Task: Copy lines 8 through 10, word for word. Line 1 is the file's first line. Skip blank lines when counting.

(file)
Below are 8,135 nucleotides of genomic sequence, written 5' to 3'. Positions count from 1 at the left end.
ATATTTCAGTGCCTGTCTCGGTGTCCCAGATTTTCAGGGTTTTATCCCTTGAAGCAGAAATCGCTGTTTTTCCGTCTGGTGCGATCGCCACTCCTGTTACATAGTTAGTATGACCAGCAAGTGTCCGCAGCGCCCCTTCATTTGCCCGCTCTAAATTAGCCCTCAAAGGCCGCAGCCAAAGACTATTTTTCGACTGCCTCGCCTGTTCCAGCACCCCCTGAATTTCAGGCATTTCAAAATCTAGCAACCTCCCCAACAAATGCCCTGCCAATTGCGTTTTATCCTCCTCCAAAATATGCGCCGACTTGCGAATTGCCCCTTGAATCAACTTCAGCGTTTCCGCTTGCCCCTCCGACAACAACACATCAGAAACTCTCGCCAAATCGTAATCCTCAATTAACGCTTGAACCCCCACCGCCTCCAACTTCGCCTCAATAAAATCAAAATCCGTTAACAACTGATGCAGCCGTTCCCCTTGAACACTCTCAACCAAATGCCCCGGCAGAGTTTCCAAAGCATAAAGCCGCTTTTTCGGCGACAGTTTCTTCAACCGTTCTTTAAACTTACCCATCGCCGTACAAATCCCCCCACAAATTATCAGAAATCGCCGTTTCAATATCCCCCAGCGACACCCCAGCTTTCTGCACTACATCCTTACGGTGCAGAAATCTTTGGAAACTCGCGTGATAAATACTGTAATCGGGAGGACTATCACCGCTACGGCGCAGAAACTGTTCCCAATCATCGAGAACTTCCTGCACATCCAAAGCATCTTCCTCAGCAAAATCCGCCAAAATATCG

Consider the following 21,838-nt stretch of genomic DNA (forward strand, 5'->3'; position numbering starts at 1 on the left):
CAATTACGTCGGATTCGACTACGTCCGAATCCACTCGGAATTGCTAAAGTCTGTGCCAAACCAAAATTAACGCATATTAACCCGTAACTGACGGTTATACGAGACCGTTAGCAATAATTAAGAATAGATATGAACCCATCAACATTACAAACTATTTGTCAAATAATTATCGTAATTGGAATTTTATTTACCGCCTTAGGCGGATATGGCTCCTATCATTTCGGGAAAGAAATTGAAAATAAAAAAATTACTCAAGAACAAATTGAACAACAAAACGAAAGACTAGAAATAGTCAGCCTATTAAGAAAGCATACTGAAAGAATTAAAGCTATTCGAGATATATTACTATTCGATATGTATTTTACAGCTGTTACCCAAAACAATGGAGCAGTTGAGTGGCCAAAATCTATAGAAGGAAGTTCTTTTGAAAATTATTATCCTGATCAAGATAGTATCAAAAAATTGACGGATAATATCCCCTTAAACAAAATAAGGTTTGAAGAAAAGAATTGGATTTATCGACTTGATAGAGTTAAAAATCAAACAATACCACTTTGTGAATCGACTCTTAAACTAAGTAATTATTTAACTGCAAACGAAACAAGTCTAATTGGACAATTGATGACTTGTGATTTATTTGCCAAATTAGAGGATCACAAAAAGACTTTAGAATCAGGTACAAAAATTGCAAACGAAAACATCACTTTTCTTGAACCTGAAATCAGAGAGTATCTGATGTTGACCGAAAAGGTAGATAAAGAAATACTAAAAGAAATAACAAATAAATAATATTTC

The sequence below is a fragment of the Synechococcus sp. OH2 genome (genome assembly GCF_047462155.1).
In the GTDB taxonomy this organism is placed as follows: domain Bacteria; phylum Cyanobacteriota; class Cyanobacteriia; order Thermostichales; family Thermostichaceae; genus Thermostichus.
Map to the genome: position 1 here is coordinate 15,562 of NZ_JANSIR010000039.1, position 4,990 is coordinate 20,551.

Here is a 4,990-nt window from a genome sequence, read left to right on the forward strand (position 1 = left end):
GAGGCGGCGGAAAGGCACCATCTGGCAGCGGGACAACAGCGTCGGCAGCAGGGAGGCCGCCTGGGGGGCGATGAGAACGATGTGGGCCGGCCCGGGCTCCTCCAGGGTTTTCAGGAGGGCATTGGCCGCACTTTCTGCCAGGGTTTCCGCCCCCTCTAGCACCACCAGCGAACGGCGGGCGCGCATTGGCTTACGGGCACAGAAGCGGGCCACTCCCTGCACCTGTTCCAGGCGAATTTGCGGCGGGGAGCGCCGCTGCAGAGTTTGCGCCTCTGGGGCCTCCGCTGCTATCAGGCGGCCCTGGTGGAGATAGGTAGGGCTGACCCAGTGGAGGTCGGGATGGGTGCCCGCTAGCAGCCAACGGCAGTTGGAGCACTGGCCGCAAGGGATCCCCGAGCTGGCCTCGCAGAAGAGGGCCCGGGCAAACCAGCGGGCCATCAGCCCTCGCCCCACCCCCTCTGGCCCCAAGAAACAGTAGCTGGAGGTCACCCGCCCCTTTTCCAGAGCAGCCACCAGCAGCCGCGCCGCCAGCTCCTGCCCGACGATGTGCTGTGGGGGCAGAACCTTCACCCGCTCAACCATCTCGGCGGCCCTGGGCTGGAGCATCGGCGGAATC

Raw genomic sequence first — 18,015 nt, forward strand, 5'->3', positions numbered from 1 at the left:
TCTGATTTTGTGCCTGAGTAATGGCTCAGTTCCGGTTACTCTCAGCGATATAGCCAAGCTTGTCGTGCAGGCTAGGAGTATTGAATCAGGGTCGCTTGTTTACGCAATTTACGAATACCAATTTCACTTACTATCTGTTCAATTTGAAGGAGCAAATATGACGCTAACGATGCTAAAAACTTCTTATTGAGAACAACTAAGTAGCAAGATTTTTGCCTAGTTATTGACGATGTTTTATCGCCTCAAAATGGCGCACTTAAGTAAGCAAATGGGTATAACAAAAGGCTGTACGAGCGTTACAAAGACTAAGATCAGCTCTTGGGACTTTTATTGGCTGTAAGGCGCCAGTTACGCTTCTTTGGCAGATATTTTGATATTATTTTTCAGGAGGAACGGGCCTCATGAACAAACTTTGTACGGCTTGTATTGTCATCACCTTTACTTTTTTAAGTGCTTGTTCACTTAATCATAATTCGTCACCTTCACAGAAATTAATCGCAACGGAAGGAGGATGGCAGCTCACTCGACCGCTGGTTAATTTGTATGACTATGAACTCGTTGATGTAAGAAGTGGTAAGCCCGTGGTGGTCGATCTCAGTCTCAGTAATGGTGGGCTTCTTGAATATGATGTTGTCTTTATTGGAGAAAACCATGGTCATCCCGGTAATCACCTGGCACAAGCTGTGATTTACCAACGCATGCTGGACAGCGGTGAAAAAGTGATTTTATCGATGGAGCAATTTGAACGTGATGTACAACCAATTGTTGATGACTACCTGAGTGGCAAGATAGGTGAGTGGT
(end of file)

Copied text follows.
Here is a 4,990-nt window from a genome sequence, read left to right on the forward strand (position 1 = left end):
GAGGCGGCGGAAAGGCACCATCTGGCAGCGGGACAACAGCGTCGGCAGCAGGGAGGCCGCCTGGGGGGCGATGAGAACGATGTGGGCCGGCCCGGGCTCCTCCAGGGTTTTCAGGAGGGCATTGGCCGCACTTTCTGCCAGGGTTTCCGCCCCCTCTAGCACCACCAGCGAACGGCGGGCGCGCATTGGCTTACGGGCACAGAAGCGGGCCACTCCCTGCACCTGTTCCAGGCGAATTTGCGGCGGGGAGCGCCGCTGCAGAGTTTGCGCCTCTGGGGCCTCCGCTGCTATCAGGCGGCCCTGGTGGAGATAGGTAGGGCTGACCCAGTGGAGGTCGGGATGGGTGCCCGCTAGCAGCCAACGGCAGTTGGAGCACTGGCCGCAAGGGATCCCCGAGCTGGCCTCGCAGAAGAGGGCCCGGGCAAACCAGCGGGCCATCAGCCCTCGCCCCACCCCCTCTGGCCCCAAGAAACAGTAGCTGGAGGTCACCCGCCCCTTTTCCAGAGCAGCCACCAGCAGCCGCGCCGCCAGCTCCTGCCCGACGATGTGCTGTGGGGGCAGAACCTTCACCCGCTCAACCATCTCGGCGGCCCTGGGCTGGAGCATCGGCGGAATC

Raw genomic sequence first — 18,015 nt, forward strand, 5'->3', positions numbered from 1 at the left: